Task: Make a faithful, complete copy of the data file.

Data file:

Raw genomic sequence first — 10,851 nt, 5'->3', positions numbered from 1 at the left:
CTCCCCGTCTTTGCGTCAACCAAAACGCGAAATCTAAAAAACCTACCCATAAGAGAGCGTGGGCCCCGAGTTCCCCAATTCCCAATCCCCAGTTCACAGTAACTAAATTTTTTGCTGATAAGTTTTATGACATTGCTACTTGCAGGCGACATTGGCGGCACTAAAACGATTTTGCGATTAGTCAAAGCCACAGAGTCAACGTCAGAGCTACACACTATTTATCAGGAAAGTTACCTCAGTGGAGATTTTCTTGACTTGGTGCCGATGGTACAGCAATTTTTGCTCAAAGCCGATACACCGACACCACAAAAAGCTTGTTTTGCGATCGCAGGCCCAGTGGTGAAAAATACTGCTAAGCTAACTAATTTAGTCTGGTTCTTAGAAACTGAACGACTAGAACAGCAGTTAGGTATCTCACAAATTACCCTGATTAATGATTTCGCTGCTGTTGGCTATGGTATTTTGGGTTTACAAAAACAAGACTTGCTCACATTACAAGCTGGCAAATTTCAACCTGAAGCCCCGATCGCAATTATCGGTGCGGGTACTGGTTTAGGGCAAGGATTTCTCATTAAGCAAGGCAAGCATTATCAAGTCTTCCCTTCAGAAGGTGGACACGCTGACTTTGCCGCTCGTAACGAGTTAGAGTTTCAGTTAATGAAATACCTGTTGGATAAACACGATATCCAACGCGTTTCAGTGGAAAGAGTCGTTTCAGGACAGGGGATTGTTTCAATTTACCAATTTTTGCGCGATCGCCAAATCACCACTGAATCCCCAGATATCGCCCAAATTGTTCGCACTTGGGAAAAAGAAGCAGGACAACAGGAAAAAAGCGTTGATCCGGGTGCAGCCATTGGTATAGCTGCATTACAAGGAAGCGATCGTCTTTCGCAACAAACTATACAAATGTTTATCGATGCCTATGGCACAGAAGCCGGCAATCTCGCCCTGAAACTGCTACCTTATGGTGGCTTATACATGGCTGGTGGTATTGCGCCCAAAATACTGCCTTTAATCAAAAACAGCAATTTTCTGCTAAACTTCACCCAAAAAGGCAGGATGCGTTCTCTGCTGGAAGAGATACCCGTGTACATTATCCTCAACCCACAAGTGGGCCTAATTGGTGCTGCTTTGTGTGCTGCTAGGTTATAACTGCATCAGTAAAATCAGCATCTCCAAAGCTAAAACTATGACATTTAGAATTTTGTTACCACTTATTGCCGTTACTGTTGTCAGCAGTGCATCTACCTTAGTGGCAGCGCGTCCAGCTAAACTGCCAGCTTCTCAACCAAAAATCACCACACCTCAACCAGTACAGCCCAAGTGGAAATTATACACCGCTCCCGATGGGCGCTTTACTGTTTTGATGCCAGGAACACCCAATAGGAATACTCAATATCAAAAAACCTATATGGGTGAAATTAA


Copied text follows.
Raw genomic sequence first — 10,851 nt, 5'->3', positions numbered from 1 at the left:
CTCCCCGTCTTTGCGTCAACCAAAACGCGAAATCTAAAAAACCTACCCATAAGAGAGCGTGGGCCCCGAGTTCCCCAATTCCCAATCCCCAGTTCACAGTAACTAAATTTTTTGCTGATAAGTTTTATGACATTGCTACTTGCAGGCGACATTGGCGGCACTAAAACGATTTTGCGATTAGTCAAAGCCACAGAGTCAACGTCAGAGCTACACACTATTTATCAGGAAAGTTACCTCAGTGGAGATTTTCTTGACTTGGTGCCGATGGTACAGCAATTTTTGCTCAAAGCCGATACACCGACACCACAAAAAGCTTGTTTTGCGATCGCAGGCCCAGTGGTGAAAAATACTGCTAAGCTAACTAATTTAGTCTGGTTCTTAGAAACTGAACGACTAGAACAGCAGTTAGGTATCTCACAAATTACCCTGATTAATGATTTCGCTGCTGTTGGCTATGGTATTTTGGGTTTACAAAAACAAGACTTGCTCACATTACAAGCTGGCAAATTTCAACCTGAAGCCCCGATCGCAATTATCGGTGCGGGTACTGGTTTAGGGCAAGGATTTCTCATTAAGCAAGGCAAGCATTATCAAGTCTTCCCTTCAGAAGGTGGACACGCTGACTTTGCCGCTCGTAACGAGTTAGAGTTTCAGTTAATGAAATACCTGTTGGATAAACACGATATCCAACGCGTTTCAGTGGAAAGAGTCGTTTCAGGACAGGGGATTGTTTCAATTTACCAATTTTTGCGCGATCGCCAAATCACCACTGAATCCCCAGATATCGCCCAAATTGTTCGCACTTGGGAAAAAGAAGCAGGACAACAGGAAAAAAGCGTTGATCCGGGTGCAGCCATTGGTATAGCTGCATTACAAGGAAGCGATCGTCTTTCGCAACAAACTATACAAATGTTTATCGATGCCTATGGCACAGAAGCCGGCAATCTCGCCCTGAAACTGCTACCTTATGGTGGCTTATACATGGCTGGTGGTATTGCGCCCAAAATACTGCCTTTAATCAAAAACAGCAATTTTCTGCTAAACTTCACCCAAAAAGGCAGGATGCGTTCTCTGCTGGAAGAGATACCCGTGTACATTATCCTCAACCCACAAGTGGGCCTAATTGGTGCTGCTTTGTGTGCTGCTAGGTTATAACTGCATCAGTAAAATCAGCATCTCCAAAGCTAAAACTATGACATTTAGAATTTTGTTACCACTTATTGCCGTTACTGTTGTCAGCAGTGCATCTACCTTAGTGGCAGCGCGTCCAGCTAAACTGCCAGCTTCTCAACCAAAAATCACCACACCTCAACCAGTACAGCCCAAGTGGAAATTATACACCGCTCCCGATGGGCGCTTTACTGTTTTGATGCCAGGAACACCCAATAGGAATACTCAATATCAAAAAACCTATATGGGTGAAATTAA